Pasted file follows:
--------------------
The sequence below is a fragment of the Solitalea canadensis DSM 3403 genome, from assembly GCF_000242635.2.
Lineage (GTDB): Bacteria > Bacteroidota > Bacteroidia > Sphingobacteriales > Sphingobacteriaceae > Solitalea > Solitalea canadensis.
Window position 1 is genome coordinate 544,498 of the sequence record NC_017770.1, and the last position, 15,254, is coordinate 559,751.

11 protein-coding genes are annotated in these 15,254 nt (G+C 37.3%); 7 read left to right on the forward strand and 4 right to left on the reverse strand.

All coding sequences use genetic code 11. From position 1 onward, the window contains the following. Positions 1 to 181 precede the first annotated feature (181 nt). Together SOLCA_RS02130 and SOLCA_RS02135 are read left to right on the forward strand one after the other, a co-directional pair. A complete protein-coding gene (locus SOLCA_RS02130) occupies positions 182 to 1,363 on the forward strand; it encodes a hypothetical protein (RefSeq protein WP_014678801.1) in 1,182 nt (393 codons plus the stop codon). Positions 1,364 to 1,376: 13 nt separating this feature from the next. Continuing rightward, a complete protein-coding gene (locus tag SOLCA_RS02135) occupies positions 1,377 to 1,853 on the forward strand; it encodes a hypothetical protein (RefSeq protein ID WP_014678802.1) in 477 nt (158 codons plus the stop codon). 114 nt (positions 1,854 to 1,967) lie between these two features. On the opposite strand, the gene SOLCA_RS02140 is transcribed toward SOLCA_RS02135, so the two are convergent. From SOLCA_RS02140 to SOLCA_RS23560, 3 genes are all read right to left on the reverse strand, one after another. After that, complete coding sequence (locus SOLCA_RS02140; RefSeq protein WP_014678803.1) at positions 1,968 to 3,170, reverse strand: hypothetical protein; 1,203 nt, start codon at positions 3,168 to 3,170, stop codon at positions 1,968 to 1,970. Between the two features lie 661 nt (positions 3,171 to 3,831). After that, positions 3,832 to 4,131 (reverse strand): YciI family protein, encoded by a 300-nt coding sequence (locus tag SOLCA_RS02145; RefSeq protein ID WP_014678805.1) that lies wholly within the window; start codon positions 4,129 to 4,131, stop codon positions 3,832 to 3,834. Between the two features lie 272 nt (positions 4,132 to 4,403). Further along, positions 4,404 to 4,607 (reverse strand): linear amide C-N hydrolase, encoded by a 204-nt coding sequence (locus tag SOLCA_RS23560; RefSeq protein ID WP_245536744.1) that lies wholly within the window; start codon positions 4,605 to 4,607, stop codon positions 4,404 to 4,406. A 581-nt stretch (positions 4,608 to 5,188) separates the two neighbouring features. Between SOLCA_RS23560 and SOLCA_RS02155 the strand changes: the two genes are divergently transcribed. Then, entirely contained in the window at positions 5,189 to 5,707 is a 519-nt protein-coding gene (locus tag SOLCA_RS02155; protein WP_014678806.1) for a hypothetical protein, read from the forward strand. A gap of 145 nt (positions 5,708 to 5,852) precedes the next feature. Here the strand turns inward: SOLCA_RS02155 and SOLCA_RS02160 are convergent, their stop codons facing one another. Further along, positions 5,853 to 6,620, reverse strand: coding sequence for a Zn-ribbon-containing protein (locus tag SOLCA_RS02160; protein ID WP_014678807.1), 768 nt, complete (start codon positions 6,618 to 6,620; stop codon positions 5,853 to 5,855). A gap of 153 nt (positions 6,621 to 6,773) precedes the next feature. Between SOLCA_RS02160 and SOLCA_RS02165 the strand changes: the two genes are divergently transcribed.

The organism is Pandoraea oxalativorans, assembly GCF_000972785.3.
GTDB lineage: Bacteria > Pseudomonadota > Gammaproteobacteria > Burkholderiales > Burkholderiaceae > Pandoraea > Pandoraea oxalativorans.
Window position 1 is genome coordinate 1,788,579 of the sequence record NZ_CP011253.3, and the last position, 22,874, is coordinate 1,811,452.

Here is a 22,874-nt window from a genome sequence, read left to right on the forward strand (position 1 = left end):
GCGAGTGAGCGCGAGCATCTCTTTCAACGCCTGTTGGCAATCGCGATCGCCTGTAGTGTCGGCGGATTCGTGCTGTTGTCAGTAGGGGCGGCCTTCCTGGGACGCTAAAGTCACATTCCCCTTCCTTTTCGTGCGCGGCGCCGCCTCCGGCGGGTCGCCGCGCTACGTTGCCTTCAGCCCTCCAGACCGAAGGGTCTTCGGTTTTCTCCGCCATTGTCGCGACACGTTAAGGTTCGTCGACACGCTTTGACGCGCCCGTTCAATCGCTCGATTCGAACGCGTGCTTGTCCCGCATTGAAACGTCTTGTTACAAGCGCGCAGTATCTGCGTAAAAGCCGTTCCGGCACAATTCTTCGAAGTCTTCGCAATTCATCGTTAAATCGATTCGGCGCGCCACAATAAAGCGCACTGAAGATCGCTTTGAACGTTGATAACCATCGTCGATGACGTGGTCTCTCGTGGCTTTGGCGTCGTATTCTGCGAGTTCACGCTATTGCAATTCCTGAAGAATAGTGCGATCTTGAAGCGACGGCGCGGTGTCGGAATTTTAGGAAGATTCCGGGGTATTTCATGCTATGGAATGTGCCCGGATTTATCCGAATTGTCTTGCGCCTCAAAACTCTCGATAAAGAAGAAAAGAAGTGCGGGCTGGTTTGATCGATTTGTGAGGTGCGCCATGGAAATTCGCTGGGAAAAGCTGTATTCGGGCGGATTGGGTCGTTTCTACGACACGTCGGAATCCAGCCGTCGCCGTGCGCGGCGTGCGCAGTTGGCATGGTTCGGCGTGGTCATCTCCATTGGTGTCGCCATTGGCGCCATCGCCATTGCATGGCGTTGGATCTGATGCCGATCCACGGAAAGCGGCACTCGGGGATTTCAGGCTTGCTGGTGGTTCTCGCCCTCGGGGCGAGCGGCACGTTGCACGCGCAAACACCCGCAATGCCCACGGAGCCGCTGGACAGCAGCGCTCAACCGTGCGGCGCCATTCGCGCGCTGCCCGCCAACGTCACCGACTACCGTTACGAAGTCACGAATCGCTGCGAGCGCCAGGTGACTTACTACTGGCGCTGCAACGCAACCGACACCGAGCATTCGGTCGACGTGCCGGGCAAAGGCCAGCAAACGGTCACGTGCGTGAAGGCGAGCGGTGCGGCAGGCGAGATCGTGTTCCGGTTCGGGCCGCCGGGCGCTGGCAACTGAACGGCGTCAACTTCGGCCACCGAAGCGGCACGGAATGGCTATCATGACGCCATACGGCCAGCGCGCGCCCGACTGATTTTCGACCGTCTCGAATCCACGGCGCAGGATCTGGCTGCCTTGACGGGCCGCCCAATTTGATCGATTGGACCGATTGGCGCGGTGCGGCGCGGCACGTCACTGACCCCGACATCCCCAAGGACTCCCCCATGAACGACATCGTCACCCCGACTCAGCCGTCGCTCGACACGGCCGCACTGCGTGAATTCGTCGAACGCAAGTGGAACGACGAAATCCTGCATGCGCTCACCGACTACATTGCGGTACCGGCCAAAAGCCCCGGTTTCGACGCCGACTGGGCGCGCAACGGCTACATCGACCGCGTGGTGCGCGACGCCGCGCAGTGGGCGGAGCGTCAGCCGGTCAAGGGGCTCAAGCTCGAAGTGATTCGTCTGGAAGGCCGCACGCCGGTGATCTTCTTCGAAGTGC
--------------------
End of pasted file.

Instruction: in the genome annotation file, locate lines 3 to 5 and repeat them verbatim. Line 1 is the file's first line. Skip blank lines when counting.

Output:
Window position 1 is genome coordinate 544,498 of the sequence record NC_017770.1, and the last position, 15,254, is coordinate 559,751.

11 protein-coding genes are annotated in these 15,254 nt (G+C 37.3%); 7 read left to right on the forward strand and 4 right to left on the reverse strand.

All coding sequences use genetic code 11. From position 1 onward, the window contains the following. Positions 1 to 181 precede the first annotated feature (181 nt). Together SOLCA_RS02130 and SOLCA_RS02135 are read left to right on the forward strand one after the other, a co-directional pair. A complete protein-coding gene (locus SOLCA_RS02130) occupies positions 182 to 1,363 on the forward strand; it encodes a hypothetical protein (RefSeq protein WP_014678801.1) in 1,182 nt (393 codons plus the stop codon). Positions 1,364 to 1,376: 13 nt separating this feature from the next. Continuing rightward, a complete protein-coding gene (locus tag SOLCA_RS02135) occupies positions 1,377 to 1,853 on the forward strand; it encodes a hypothetical protein (RefSeq protein ID WP_014678802.1) in 477 nt (158 codons plus the stop codon). 114 nt (positions 1,854 to 1,967) lie between these two features. On the opposite strand, the gene SOLCA_RS02140 is transcribed toward SOLCA_RS02135, so the two are convergent. From SOLCA_RS02140 to SOLCA_RS23560, 3 genes are all read right to left on the reverse strand, one after another. After that, complete coding sequence (locus SOLCA_RS02140; RefSeq protein WP_014678803.1) at positions 1,968 to 3,170, reverse strand: hypothetical protein; 1,203 nt, start codon at positions 3,168 to 3,170, stop codon at positions 1,968 to 1,970. Between the two features lie 661 nt (positions 3,171 to 3,831). After that, positions 3,832 to 4,131 (reverse strand): YciI family protein, encoded by a 300-nt coding sequence (locus tag SOLCA_RS02145; RefSeq protein ID WP_014678805.1) that lies wholly within the window; start codon positions 4,129 to 4,131, stop codon positions 3,832 to 3,834. Between the two features lie 272 nt (positions 4,132 to 4,403). Further along, positions 4,404 to 4,607 (reverse strand): linear amide C-N hydrolase, encoded by a 204-nt coding sequence (locus tag SOLCA_RS23560; RefSeq protein ID WP_245536744.1) that lies wholly within the window; start codon positions 4,605 to 4,607, stop codon positions 4,404 to 4,406. A 581-nt stretch (positions 4,608 to 5,188) separates the two neighbouring features. Between SOLCA_RS23560 and SOLCA_RS02155 the strand changes: the two genes are divergently transcribed. Then, entirely contained in the window at positions 5,189 to 5,707 is a 519-nt protein-coding gene (locus tag SOLCA_RS02155; protein WP_014678806.1) for a hypothetical protein, read from the forward strand. A gap of 145 nt (positions 5,708 to 5,852) precedes the next feature. Here the strand turns inward: SOLCA_RS02155 and SOLCA_RS02160 are convergent, their stop codons facing one another. Further along, positions 5,853 to 6,620, reverse strand: coding sequence for a Zn-ribbon-containing protein (locus tag SOLCA_RS02160; protein ID WP_014678807.1), 768 nt, complete (start codon positions 6,618 to 6,620; stop codon positions 5,853 to 5,855). A gap of 153 nt (positions 6,621 to 6,773) precedes the next feature. Between SOLCA_RS02160 and SOLCA_RS02165 the strand changes: the two genes are divergently transcribed.